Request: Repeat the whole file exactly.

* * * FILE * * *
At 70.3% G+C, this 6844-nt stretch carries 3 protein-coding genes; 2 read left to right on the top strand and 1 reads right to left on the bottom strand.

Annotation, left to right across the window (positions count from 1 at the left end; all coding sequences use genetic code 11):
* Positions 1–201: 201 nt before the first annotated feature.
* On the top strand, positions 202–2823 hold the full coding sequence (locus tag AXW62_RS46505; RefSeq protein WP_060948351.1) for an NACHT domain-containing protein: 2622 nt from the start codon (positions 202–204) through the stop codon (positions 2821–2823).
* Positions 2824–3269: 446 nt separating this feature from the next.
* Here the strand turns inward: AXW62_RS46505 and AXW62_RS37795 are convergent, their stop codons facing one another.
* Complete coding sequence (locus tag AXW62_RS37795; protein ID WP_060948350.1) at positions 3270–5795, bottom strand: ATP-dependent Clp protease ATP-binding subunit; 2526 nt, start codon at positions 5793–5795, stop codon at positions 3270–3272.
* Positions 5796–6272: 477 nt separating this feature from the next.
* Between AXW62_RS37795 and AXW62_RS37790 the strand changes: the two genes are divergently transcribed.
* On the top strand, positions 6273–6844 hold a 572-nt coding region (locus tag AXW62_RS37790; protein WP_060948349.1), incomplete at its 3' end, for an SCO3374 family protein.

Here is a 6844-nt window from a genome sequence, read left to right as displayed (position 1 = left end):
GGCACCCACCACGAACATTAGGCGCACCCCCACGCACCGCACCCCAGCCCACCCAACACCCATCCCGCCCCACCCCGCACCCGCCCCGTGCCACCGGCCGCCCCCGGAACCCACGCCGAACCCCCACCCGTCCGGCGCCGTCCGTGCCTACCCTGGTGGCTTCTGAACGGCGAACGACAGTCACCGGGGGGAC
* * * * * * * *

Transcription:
At 70.3% G+C, this 6844-nt stretch carries 3 protein-coding genes; 2 read left to right on the top strand and 1 reads right to left on the bottom strand.

Annotation, left to right across the window (positions count from 1 at the left end; all coding sequences use genetic code 11):
* Positions 1–201: 201 nt before the first annotated feature.
* On the top strand, positions 202–2823 hold the full coding sequence (locus tag AXW62_RS46505; RefSeq protein WP_060948351.1) for an NACHT domain-containing protein: 2622 nt from the start codon (positions 202–204) through the stop codon (positions 2821–2823).
* Positions 2824–3269: 446 nt separating this feature from the next.
* Here the strand turns inward: AXW62_RS46505 and AXW62_RS37795 are convergent, their stop codons facing one another.
* Complete coding sequence (locus tag AXW62_RS37795; protein ID WP_060948350.1) at positions 3270–5795, bottom strand: ATP-dependent Clp protease ATP-binding subunit; 2526 nt, start codon at positions 5793–5795, stop codon at positions 3270–3272.
* Positions 5796–6272: 477 nt separating this feature from the next.
* Between AXW62_RS37795 and AXW62_RS37790 the strand changes: the two genes are divergently transcribed.
* On the top strand, positions 6273–6844 hold a 572-nt coding region (locus tag AXW62_RS37790; protein WP_060948349.1), incomplete at its 3' end, for an SCO3374 family protein.

Here is a 6844-nt window from a genome sequence, read left to right as displayed (position 1 = left end):
GGCACCCACCACGAACATTAGGCGCACCCCCACGCACCGCACCCCAGCCCACCCAACACCCATCCCGCCCCACCCCGCACCCGCCCCGTGCCACCGGCCGCCCCCGGAACCCACGCCGAACCCCCACCCGTCCGGCGCCGTCCGTGCCTACCCTGGTGGCTTCTGAACGGCGAACGACAGTCACCGGGGGGAC